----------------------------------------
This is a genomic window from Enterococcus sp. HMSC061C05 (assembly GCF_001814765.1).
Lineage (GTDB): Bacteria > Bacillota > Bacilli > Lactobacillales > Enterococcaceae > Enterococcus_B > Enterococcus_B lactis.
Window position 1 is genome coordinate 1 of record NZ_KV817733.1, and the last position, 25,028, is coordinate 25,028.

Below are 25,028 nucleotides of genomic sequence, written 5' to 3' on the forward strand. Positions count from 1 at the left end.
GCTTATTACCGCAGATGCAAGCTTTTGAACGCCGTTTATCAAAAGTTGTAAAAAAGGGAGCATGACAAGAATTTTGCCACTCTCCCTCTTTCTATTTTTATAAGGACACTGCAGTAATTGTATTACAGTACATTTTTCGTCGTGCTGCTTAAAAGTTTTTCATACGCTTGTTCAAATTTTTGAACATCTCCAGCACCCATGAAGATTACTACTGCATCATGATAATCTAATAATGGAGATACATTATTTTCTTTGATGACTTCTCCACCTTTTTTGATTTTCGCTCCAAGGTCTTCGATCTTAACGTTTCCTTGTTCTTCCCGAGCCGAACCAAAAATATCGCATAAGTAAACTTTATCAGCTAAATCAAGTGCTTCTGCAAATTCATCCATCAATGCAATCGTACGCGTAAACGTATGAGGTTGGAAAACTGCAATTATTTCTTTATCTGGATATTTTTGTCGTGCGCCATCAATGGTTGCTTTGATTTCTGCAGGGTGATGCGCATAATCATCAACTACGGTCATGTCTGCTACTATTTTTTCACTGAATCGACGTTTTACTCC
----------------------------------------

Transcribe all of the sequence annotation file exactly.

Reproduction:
This is a genomic window from Enterococcus sp. HMSC061C05 (assembly GCF_001814765.1).
Lineage (GTDB): Bacteria > Bacillota > Bacilli > Lactobacillales > Enterococcaceae > Enterococcus_B > Enterococcus_B lactis.
Window position 1 is genome coordinate 1 of record NZ_KV817733.1, and the last position, 25,028, is coordinate 25,028.

Below are 25,028 nucleotides of genomic sequence, written 5' to 3' on the forward strand. Positions count from 1 at the left end.
GCTTATTACCGCAGATGCAAGCTTTTGAACGCCGTTTATCAAAAGTTGTAAAAAAGGGAGCATGACAAGAATTTTGCCACTCTCCCTCTTTCTATTTTTATAAGGACACTGCAGTAATTGTATTACAGTACATTTTTCGTCGTGCTGCTTAAAAGTTTTTCATACGCTTGTTCAAATTTTTGAACATCTCCAGCACCCATGAAGATTACTACTGCATCATGATAATCTAATAATGGAGATACATTATTTTCTTTGATGACTTCTCCACCTTTTTTGATTTTCGCTCCAAGGTCTTCGATCTTAACGTTTCCTTGTTCTTCCCGAGCCGAACCAAAAATATCGCATAAGTAAACTTTATCAGCTAAATCAAGTGCTTCTGCAAATTCATCCATCAATGCAATCGTACGCGTAAACGTATGAGGTTGGAAAACTGCAATTATTTCTTTATCTGGATATTTTTGTCGTGCGCCATCAATGGTTGCTTTGATTTCTGCAGGGTGATGCGCATAATCATCAACTACGGTCATGTCTGCTACTATTTTTTCACTGAATCGACGTTTTACTCC